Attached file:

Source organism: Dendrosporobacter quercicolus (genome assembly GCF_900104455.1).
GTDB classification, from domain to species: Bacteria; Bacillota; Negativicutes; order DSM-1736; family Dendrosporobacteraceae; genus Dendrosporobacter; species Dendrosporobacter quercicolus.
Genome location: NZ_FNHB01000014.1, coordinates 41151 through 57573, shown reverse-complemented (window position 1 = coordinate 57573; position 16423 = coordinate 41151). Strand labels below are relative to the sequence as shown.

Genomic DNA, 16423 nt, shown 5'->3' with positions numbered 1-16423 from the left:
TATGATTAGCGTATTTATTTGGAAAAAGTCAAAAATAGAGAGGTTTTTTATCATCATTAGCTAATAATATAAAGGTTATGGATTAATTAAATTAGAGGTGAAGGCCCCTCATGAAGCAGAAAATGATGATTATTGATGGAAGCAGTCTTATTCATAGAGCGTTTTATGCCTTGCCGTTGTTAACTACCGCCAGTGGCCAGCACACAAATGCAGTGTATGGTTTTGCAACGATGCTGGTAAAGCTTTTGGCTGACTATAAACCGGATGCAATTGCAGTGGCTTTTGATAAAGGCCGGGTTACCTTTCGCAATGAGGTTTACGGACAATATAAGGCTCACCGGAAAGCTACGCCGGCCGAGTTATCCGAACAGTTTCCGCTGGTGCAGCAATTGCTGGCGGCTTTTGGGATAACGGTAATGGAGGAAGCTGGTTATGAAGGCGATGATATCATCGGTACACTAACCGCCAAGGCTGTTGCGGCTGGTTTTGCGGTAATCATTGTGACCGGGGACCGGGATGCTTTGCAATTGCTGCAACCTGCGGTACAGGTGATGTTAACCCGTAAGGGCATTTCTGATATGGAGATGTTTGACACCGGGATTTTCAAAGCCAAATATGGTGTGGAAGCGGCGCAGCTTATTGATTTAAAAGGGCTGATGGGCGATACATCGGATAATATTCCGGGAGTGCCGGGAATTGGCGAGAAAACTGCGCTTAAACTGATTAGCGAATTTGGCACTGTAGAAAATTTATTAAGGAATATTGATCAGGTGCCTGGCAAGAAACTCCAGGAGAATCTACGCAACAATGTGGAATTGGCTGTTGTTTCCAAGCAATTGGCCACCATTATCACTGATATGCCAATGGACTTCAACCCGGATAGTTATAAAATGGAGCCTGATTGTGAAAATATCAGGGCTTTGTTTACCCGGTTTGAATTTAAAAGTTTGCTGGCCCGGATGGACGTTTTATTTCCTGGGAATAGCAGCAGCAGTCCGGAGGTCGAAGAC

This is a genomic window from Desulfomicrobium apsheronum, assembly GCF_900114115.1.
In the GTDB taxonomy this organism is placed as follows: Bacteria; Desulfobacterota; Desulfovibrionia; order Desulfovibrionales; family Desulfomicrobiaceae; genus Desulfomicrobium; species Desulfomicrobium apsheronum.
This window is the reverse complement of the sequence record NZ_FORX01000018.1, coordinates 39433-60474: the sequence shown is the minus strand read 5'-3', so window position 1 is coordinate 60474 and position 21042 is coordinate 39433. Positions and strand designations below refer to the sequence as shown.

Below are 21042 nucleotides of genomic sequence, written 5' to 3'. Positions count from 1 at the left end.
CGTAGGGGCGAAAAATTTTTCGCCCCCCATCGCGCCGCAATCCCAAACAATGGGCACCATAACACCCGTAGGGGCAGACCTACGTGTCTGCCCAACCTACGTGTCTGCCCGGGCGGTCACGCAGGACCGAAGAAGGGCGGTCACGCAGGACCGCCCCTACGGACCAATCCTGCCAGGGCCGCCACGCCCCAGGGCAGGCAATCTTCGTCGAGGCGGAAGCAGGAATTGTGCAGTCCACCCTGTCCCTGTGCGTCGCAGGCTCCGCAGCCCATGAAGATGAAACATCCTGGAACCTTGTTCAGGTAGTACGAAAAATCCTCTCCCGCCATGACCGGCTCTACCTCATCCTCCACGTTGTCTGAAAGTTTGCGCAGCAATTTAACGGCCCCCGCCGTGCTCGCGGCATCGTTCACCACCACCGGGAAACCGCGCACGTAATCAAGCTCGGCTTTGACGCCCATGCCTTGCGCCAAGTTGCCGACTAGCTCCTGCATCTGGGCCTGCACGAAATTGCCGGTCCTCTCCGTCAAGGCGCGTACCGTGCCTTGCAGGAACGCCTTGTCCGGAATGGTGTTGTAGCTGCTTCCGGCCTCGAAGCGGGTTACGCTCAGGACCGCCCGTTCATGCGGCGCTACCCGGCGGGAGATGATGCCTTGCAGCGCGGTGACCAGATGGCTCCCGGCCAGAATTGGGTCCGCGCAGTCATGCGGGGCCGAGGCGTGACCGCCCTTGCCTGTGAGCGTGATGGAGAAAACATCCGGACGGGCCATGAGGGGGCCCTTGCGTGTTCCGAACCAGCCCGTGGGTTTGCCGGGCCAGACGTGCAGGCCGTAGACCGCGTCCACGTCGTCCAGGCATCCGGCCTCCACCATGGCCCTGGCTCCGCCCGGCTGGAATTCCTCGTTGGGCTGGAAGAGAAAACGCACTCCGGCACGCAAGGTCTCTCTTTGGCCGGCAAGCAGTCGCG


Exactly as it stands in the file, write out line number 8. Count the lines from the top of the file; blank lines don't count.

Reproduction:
This window is the reverse complement of the sequence record NZ_FORX01000018.1, coordinates 39433-60474: the sequence shown is the minus strand read 5'-3', so window position 1 is coordinate 60474 and position 21042 is coordinate 39433. Positions and strand designations below refer to the sequence as shown.